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North Texas Theater Community Mourns Death of Actor-Director Rene Moreno, 57


by Anne Bothwell 29 Mar 2017
Jeremy small Theatre Photo by Karen Almond

‘Outside Mullingar’ at WaterTower Theatre was one of the last shows the late Rene Moreno directed. Jeremy Schwartz and Jessica Cavanagh. Photo: Karen Almond

Services for Rene Moreno are pending.

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Kitchen Dog, Shakespeare Dallas, Dallas Children’s Theater, WaterTower Theatre, Echo Theatre, WingSpan Theatre Company, Theatre Three, Stage West, Amphibian Stage Productions, Contemporary Theatre of Dallas, Cara Mía Theatre Company, Upstart Productions and many others.

The list of area theater companies where Rene Moreno directed or performed is a long one. So it is no understatement to say that the North Texas theater community is in mourning for a gentle colleague — and one of the pioneers of wheelchair performers in American theater. Moreno suffered complications from surgery and died this week. He was 57.

Moreno graduated from Booker T. Washington High School, studied theater at SMU, and moved to New York to act on and off Broadway and regionally.

In 1991, he was paralyzed from the waist down after a fall from a hotel window in Washington, DC.

moreno

Rene Moreno and Christie Vela in ‘Richard III.’ Photo: Kitchen Dog

He returned to Dallas to recuperate, then returned to SMU for a master’s degree in directing. His local directing debut was for Kitchen Dog Theater. He also returned to acting — and with appearances at the Dallas Theater Center and Shakespeare Dallas, he became one of the very few wheelchair actors in the early ’90s appearing in non-disabled roles onstage. The North Texas theater community welcomed him onstage.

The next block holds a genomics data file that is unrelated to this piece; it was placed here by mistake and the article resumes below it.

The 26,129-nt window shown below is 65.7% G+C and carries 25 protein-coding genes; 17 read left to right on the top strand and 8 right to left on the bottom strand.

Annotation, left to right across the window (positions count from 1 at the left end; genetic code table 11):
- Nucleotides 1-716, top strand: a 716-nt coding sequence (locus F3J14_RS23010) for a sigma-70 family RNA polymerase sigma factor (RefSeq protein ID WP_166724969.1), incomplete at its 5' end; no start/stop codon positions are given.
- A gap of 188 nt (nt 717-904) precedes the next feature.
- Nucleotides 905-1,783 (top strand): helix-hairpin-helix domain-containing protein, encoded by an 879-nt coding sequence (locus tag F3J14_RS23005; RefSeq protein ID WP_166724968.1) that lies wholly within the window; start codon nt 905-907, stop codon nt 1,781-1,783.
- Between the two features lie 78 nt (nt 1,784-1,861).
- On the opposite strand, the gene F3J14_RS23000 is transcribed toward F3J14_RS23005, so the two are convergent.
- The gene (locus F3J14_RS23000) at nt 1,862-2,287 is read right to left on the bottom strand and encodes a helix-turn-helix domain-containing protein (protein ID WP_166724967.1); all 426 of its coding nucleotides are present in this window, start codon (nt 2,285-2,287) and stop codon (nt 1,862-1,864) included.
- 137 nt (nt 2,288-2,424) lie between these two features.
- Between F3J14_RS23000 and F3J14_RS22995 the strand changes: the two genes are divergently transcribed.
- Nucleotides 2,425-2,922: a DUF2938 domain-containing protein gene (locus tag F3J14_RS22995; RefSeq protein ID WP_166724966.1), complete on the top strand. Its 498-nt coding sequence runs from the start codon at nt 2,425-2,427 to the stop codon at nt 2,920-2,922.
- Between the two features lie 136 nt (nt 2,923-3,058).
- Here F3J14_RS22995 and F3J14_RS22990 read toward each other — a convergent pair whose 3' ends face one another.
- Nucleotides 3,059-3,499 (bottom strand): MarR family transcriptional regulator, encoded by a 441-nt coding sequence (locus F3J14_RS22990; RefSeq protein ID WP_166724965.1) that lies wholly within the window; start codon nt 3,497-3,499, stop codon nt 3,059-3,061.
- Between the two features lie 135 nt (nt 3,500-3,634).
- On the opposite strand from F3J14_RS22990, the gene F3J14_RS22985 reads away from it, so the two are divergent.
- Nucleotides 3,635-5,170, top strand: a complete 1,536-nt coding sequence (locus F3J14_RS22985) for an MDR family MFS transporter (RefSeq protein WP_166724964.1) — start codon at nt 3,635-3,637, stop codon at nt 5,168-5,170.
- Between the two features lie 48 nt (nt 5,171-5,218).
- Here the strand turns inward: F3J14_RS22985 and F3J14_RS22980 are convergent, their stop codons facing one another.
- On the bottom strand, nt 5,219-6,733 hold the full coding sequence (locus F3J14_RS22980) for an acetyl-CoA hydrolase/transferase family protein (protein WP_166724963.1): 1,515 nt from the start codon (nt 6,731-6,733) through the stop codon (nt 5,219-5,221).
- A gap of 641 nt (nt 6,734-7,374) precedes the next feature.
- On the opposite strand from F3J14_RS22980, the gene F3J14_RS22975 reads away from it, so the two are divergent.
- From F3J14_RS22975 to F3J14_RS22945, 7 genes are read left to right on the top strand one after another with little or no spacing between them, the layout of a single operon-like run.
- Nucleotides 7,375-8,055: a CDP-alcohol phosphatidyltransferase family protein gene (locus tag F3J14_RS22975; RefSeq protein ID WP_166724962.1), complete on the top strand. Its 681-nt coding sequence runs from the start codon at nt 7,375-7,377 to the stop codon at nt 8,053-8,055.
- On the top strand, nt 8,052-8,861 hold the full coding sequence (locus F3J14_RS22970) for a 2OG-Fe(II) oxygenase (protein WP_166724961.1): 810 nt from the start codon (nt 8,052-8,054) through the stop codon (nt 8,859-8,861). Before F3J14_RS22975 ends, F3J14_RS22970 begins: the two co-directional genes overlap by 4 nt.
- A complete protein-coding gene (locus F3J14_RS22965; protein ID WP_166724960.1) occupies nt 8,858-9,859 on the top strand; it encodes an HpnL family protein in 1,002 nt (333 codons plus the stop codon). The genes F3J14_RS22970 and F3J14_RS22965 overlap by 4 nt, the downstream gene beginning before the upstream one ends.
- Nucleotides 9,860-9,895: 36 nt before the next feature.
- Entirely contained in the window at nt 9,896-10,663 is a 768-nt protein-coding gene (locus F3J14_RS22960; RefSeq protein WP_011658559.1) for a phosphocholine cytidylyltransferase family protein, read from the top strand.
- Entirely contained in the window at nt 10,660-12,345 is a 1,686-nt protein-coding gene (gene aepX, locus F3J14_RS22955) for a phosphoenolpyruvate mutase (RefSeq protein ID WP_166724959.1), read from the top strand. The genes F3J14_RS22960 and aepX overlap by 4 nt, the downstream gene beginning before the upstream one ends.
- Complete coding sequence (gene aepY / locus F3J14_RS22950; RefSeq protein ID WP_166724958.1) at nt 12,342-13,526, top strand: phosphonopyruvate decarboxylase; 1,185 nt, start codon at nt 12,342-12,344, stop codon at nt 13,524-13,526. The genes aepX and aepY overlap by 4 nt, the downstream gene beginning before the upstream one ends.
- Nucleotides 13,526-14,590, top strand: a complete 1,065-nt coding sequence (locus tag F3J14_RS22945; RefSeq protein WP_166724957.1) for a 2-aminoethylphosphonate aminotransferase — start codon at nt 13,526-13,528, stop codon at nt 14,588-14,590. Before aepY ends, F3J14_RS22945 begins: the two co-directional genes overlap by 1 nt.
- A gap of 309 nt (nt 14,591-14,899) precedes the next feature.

In 2008, while preparing to play the title role in Kitchen Dog Theater’s production of ‘Richard III,’ he told Art&Seek’s Jerome Weeks that his wheelchair rarely mattered in his roles, other than needing a few ramps on stage.

But this one was different. Richard is Shakespeare’s only deformed character. He’s reviled and ignored because of it. So he defiantly embraces the role of villain. Over the years, actors have come up with many creative ways to show Richard’s deformity. Moreno thought his wheelchair might help audiences see Richard with greater depth.

“I think it gives me an advantage,  to see a side of Richard that maybe you didn’t think about before,” he told Weeks.  “What I have is real.  And maybe if the audience know that, that’s really him, hopefully it helps them delve a little bit further into who he is. Hopefully people are able to see a little more into the reason why he does what he does.”

Moreno said rehearsing the play was painful, but helped him see that condescension and barriers were issues he shared with his character.

“One particular time I lost it and went off. I realized that I was trying very passionately to explain to them what sometimes my life is like moving in the world in the chair – and I realized that’s exactly what’s going on with Richard.”

Moreno is survived by his partner, Charles McMullen.

Seaf732

The late Jerry Russell and Matthew Tompkins in ‘The Seafarer.’ Rene Moreno directed it at Stage West in 2009.

 

 

 

 

 

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